I think this is sort of true, and goes to the heart of the dilemma that received expression in the blog around Thomas Hoepker’s 9/11 picture. Photography is about surfaces, and — despite what we may want to believe about or project into photographs of people — the superficial appearance of a person can tell us very little of their reality, except in a “central casting” kind of way. As was also discussed in this blog, why do photographers’ attempts to make writers *look* more like “Writers” generally fail? Photography’s great service is to remind us how things *really* look, in an as unmediated way as is possible for a human artefact.

    Here’s an amusing example: who would have thought that Woody Allen would be the obvious casting choice for a film about the most notorious Brazilian bandit? (see I get the giggles every time I think of this, but it’s a good example of the way Central Casting and Reality can come to (productive) blows.

    Comment by Mike C. — January 8, 2007 @ 4:37 am

  7. I still find taking photos of people I don’t personally know deeply problematic and uncomfortable on so many levels.

    On the other hand I think photography can excel in revealing human presence by it’s marks, traces and imprints; I’m sure there’s a (Greek?) word for describing something by it’s absence.

    Comment by guybatey — January 8, 2007 @ 5:37 am

  8. I was reading the comment after reading the post, and was putting things together, some what trying to see the debate from both sides, and agreeing alittle with each and then this blew my mind wide open… “Look I’m just like you. I like all my pictures better than everyone else’s.”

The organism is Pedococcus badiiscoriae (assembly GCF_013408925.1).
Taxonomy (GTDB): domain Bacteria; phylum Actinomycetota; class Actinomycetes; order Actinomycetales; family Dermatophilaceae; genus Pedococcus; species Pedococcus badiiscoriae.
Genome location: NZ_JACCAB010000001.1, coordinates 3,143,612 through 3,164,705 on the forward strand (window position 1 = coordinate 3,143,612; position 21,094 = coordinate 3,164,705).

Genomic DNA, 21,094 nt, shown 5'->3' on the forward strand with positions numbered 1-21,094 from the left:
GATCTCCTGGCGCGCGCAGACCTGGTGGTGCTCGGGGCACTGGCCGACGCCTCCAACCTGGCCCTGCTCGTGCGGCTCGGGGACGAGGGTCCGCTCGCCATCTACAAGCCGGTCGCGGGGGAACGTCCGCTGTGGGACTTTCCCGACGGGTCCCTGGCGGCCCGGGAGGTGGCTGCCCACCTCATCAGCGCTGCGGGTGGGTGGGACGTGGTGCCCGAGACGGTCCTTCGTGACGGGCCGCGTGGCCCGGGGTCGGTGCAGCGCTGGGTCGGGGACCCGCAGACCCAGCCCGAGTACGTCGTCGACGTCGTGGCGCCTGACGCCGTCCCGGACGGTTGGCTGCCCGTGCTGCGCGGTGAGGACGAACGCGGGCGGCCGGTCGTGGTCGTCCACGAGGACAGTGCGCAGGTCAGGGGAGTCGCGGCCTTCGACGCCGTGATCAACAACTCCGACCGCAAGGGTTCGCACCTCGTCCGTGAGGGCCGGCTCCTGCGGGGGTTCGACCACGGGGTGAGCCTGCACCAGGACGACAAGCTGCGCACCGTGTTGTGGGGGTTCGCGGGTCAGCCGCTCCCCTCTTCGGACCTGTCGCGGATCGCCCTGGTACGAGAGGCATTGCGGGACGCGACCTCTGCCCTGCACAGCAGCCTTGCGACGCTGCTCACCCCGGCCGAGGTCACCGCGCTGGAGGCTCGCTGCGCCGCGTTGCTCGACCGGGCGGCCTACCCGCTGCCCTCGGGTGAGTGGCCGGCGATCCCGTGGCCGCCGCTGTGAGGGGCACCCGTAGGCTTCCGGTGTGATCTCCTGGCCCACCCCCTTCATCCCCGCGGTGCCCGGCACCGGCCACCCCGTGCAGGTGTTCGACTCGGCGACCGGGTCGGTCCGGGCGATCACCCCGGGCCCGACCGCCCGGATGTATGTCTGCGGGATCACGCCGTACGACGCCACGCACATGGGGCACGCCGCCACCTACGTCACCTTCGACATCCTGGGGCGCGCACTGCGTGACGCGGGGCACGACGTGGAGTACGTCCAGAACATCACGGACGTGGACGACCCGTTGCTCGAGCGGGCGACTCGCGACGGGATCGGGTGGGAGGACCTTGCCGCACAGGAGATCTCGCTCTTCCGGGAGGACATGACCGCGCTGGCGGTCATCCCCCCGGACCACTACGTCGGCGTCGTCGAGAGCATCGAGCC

wait, i must have read that wrong…

    Comment by Chad — January 8, 2007 @ 5:54 am

  9. This is all word froth. If you prefer your images with people, more power to you (I can’t believe you’re having a hard time finding those, we must frequent different galleries). If Polidori feels like doing photos without people, more power to him. I’ll go to both your shows (and do). Your statement is about you, not about art or images. One can’t/shouldn’t argue about someone else’s taste. Objectively, the history of art contains great (as in richly complex, provoking, mysterious multilayered) works with and without people. I hunger for great images. There’s too much mediocrity around.

    Comment by Eric Perlberg — January 8, 2007 @ 5:56 am

  10. interesting debate. I would say that I have to agree with Alec on this one. While I find the exploration of such a theme via empty landscape very eloquent, I also want the human connection there and I dont by any means agree with Polidori about moving things requiring a moving format to express their “soul.” I think that Kenneth Jarecke said it best: “Maybe our goal could be to help the viewer see their own humanity in our subjects.” That is modest, apt and sufficient it seems to me.